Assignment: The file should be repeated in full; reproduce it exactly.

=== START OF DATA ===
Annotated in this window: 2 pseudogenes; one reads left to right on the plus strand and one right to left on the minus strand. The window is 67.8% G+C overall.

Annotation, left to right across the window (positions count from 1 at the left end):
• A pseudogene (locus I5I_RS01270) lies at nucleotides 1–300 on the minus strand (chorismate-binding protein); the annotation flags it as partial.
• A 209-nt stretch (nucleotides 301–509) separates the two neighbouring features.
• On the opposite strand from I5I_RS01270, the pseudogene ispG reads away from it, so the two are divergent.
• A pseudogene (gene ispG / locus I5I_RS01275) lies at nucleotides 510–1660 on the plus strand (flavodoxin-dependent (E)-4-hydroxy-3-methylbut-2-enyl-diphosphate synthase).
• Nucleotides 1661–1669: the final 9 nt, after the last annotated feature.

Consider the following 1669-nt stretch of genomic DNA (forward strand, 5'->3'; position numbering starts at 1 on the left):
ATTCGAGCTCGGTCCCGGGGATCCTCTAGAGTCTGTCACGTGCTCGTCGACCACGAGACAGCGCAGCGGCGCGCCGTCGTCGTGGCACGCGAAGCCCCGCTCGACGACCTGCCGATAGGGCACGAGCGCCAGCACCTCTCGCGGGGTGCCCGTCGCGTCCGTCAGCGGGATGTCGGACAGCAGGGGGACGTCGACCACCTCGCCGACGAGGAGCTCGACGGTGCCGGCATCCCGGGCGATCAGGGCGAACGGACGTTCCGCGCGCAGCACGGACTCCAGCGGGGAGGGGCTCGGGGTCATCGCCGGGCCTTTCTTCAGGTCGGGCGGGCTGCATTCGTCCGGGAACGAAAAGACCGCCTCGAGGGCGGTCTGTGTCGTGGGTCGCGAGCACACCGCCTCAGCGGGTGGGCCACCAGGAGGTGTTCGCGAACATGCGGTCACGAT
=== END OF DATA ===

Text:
Annotated in this window: 2 pseudogenes; one reads left to right on the plus strand and one right to left on the minus strand. The window is 67.8% G+C overall.

Annotation, left to right across the window (positions count from 1 at the left end):
• A pseudogene (locus I5I_RS01270) lies at nucleotides 1–300 on the minus strand (chorismate-binding protein); the annotation flags it as partial.
• A 209-nt stretch (nucleotides 301–509) separates the two neighbouring features.
• On the opposite strand from I5I_RS01270, the pseudogene ispG reads away from it, so the two are divergent.
• A pseudogene (gene ispG / locus I5I_RS01275) lies at nucleotides 510–1660 on the plus strand (flavodoxin-dependent (E)-4-hydroxy-3-methylbut-2-enyl-diphosphate synthase).
• Nucleotides 1661–1669: the final 9 nt, after the last annotated feature.

Consider the following 1669-nt stretch of genomic DNA (forward strand, 5'->3'; position numbering starts at 1 on the left):
ATTCGAGCTCGGTCCCGGGGATCCTCTAGAGTCTGTCACGTGCTCGTCGACCACGAGACAGCGCAGCGGCGCGCCGTCGTCGTGGCACGCGAAGCCCCGCTCGACGACCTGCCGATAGGGCACGAGCGCCAGCACCTCTCGCGGGGTGCCCGTCGCGTCCGTCAGCGGGATGTCGGACAGCAGGGGGACGTCGACCACCTCGCCGACGAGGAGCTCGACGGTGCCGGCATCCCGGGCGATCAGGGCGAACGGACGTTCCGCGCGCAGCACGGACTCCAGCGGGGAGGGGCTCGGGGTCATCGCCGGGCCTTTCTTCAGGTCGGGCGGGCTGCATTCGTCCGGGAACGAAAAGACCGCCTCGAGGGCGGTCTGTGTCGTGGGTCGCGAGCACACCGCCTCAGCGGGTGGGCCACCAGGAGGTGTTCGCGAACATGCGGTCACGAT